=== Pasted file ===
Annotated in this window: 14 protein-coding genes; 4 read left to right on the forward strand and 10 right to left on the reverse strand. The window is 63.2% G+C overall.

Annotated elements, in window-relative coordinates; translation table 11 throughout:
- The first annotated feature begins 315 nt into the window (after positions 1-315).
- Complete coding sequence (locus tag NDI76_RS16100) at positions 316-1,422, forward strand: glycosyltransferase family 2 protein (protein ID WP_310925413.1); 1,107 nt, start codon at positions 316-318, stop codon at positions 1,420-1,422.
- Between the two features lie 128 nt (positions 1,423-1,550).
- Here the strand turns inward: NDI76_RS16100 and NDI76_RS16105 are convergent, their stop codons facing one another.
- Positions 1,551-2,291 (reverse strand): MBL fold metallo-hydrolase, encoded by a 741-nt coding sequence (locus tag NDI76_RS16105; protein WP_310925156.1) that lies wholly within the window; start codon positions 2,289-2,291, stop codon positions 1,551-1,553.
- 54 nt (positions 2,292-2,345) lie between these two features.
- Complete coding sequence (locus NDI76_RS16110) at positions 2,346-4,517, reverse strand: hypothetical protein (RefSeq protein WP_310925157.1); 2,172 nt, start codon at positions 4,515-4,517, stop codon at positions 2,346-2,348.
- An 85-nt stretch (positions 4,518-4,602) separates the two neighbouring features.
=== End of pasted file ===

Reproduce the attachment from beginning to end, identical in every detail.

Annotated in this window: 14 protein-coding genes; 4 read left to right on the forward strand and 10 right to left on the reverse strand. The window is 63.2% G+C overall.

Annotated elements, in window-relative coordinates; translation table 11 throughout:
- The first annotated feature begins 315 nt into the window (after positions 1-315).
- Complete coding sequence (locus tag NDI76_RS16100) at positions 316-1,422, forward strand: glycosyltransferase family 2 protein (protein ID WP_310925413.1); 1,107 nt, start codon at positions 316-318, stop codon at positions 1,420-1,422.
- Between the two features lie 128 nt (positions 1,423-1,550).
- Here the strand turns inward: NDI76_RS16100 and NDI76_RS16105 are convergent, their stop codons facing one another.
- Positions 1,551-2,291 (reverse strand): MBL fold metallo-hydrolase, encoded by a 741-nt coding sequence (locus tag NDI76_RS16105; protein WP_310925156.1) that lies wholly within the window; start codon positions 2,289-2,291, stop codon positions 1,551-1,553.
- 54 nt (positions 2,292-2,345) lie between these two features.
- Complete coding sequence (locus NDI76_RS16110) at positions 2,346-4,517, reverse strand: hypothetical protein (RefSeq protein WP_310925157.1); 2,172 nt, start codon at positions 4,515-4,517, stop codon at positions 2,346-2,348.
- An 85-nt stretch (positions 4,518-4,602) separates the two neighbouring features.